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This is the flame that births the conflagration. From these whispers are born the dialogues which will inevitably cause us to locate artistic discourse and practice within the realm of the spiritual...

IMO NSE IMEH is a doctoral candidate at Yale University where he is studying the History of African Art. His parents hail from Akwa Ibom State, Nigeria. Imo is also a proud brother of Alpha Phi Alpha Fraternity, Inc. During his undergraduate education at Columbia University, Imo was sponsored by the NIKE Corporation through the Jackie Robinson Scholarship Foundation as well as the One Hundred Black Men Foundation Scholarship. At Columbia, Imo excelled in the Art History department and was honored with the inaugural Senior Thesis Prize. He graduated with departmental honors in Art History and was named a Columbia University Kluge Scholar.

S oon afterward, Imo was selected as a curatorial intern at the Metropolitan Museum of Art in the department of Modern Art. There, he worked closely with curators to organize the exhibition, African-American Artists, 1929-1945. Since then, Imo has continued to investigate important art historical questions, especially those concerning the African Diaspora.


At Yale University, Imo is currently researching the art of southeast Nigeria, specifically in the area of women’s initiation ceremonies in Ibibioland. His forthcoming dissertation "Daughters of Seclusion: Aesthetic Revelations in Mbopo Ceremony" investigates the traditional Ibibio institution of women's aesthetics and scholarship known as mbopo. While working on his doctorate Imo continues to paint and draw. Most recently, his inaugural solo exhibition Anatomy of Beauty: Time. Transformation. Trauma. was hosted by Westfield State College in Massachusetts. He has also participated in a number of group exhibitions including Surrealist Fusion at White Space Gallery in New Haven, Connecticut and Blacker Than Thou at the Taller Boricua Gallery in New York City. Imo’s work has also been featured in shows at the Rush Arts Gallery, Amy Ruth’s Gallery, Simmons Gallery, the West Side Arts Coalition Gallery, the Post Scrypt Gallery at Columbia University and the Afro-American Cultural Center at Yale University. Recently Imo contributed to an exhibition hosted by Yale University that was constructed in conjunction with a conference on Panafricanism. Additionally, his painting Continuity was displayed at the 2006 Jackie Robinson Foundation Annual Awards Ceremony, hosted by Bill Cosby and attended by numerous dignitaries including the foundation’s founder, the honorable Rachel Robinson, whose art collection includes one of Imo’s beautiful drawings.

In the Blacker Than Thou exhibition Imo unveiled what he calls his "greatest acrylic undertaking:" an eight-foot tall, massive, visual and textual rhapsody entitled Guardian: Self-Portrait with Dividing Sentinels. Although Imo considers this image a "self-portrait," he also suggests that Guardian be considered by a number of varying artistic and philosophical angles. Guardian is the result of Imo's artistic prowess working in concert with his desire to engage his Nigerian cultural ties and traditions.

Imo is keenly aware of his future role as both art historian and artist. He is currently developing his scholastic and artistic projects simultaneously, “allowing each to converse with the other,” he says. He is fascinated by the human form—especially the contrasting duality of the body’s inherent fragility and strength. This has caused him to rethink the body with respect to the African Diaspora. His rendered bodies, which he often depicts as dividing into twos and threes, being torn apart, or fusing together with other bodies and forms, are a means for him to discuss the complexities of race, gender, and identity construction among people of African descent.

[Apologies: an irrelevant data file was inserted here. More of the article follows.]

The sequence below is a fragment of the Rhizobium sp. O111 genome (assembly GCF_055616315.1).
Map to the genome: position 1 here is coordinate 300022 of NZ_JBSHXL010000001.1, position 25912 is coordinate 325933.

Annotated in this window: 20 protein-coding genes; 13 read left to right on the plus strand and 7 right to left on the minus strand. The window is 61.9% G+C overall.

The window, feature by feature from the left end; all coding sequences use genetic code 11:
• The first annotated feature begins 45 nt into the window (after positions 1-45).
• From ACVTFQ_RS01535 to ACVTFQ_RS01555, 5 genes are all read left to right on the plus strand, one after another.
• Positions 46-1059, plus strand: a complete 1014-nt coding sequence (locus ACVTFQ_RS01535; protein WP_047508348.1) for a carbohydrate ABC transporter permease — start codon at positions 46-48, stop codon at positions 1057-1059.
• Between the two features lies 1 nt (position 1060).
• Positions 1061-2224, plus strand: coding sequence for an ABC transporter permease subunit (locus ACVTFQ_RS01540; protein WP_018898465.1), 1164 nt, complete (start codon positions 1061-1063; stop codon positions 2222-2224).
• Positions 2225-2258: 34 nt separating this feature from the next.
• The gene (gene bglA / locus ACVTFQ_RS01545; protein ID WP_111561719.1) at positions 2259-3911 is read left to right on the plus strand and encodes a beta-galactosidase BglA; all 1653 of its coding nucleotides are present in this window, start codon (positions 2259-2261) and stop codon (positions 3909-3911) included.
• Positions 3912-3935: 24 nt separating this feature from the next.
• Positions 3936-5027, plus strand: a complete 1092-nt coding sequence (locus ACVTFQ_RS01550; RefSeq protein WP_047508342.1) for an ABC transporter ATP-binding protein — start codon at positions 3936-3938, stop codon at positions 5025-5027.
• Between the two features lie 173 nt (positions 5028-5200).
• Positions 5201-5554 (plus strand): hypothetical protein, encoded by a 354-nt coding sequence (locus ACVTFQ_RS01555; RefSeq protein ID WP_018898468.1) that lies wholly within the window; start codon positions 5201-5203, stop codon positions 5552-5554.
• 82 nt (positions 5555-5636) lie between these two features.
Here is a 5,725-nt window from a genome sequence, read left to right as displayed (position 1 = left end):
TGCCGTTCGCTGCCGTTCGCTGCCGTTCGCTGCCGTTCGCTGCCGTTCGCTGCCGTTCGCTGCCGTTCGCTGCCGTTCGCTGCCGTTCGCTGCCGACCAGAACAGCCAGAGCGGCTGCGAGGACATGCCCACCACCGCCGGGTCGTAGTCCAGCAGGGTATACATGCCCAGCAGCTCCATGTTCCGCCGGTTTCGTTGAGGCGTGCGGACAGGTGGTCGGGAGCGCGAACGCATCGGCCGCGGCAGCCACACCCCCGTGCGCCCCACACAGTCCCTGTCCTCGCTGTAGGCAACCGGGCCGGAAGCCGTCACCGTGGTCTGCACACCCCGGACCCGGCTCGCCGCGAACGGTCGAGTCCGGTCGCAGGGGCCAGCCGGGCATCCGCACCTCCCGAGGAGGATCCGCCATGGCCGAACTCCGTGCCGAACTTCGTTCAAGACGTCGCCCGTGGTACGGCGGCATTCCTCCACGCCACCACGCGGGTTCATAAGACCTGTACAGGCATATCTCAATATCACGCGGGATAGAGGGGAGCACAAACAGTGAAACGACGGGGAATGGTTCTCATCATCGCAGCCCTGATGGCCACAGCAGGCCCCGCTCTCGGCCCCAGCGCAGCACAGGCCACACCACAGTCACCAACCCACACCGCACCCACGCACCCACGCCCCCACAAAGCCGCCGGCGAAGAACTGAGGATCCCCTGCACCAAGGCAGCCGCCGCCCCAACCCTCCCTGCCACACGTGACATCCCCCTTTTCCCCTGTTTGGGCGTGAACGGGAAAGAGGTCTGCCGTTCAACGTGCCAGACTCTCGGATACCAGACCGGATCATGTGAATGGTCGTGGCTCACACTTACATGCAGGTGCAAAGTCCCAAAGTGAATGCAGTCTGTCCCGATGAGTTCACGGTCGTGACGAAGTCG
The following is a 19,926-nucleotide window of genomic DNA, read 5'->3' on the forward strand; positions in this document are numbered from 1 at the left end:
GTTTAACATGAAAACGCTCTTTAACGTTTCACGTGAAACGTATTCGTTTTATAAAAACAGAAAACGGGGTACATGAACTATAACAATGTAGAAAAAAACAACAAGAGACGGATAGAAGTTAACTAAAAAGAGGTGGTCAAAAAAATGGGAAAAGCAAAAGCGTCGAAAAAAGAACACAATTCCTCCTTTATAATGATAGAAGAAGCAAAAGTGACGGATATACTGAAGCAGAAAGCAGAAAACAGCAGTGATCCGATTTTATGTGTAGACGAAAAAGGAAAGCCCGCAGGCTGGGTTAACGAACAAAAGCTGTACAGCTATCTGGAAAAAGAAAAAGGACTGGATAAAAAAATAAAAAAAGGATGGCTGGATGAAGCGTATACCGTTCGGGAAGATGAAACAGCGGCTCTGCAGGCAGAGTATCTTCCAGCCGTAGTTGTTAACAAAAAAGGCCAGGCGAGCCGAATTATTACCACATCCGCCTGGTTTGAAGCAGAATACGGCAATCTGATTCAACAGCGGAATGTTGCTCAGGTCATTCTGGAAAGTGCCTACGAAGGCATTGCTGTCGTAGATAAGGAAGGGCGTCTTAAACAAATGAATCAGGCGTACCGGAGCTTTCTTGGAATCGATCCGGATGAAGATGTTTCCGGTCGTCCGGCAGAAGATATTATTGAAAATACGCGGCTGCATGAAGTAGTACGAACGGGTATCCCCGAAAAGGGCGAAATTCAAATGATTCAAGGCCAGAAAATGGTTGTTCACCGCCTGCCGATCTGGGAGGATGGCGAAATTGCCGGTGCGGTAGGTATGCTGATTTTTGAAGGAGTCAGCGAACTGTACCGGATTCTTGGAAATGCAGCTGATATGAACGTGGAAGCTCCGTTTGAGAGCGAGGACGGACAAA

Exhibition of Continuity at

Jackie Robinson Foundation Robie Awards

March 2006

Imo's painting Continuity was featured at an auction hosted by the Jackie Robinson Scholarship Foundation. This wonderful foundation has been responsible for sponsoring a vast amount of students through college as a result of their undying effort and desire to educate and mentor students of color. Many of these students would otherwise have no avenues to academic and economic success. The event took place at the Waldorf Astoria, during the Jackie Robinson Foundation's annual awards banquet, which was hosted by Bill Cosby.

Continuity; Oil on Canvas; 24 x 96 Inches

Continuity is an eight-foot long representation of a black man of Herculean proportion in mid-flight. When examined from right to left it becomes a symbolic narration and exemplification of one’s experiential journey out of darkness (or death, chaos, confusion) and into a marvelous light (or life, harmony, triumph). The spiritual edge of Continuity comes in part from the traumatic events of September 11, 2001. The painting was born approximately one month after the bombing of the World Trade Center as a reminder to viewers that our commitment to continue with life after disaster is indeed a duty. Moreover our desire to continue the procession of life after tragedy is God-inspired. We become the massive figure in Continuity, taking on his powerful physical attributes, his persistent character, and his beautiful and peaceful gaze, as we too engage the future prospects of peace and harmony in the face of challenges and hardship.


Imo Nse Imeh & Spike Lee in front of Continuity


JUNE 2002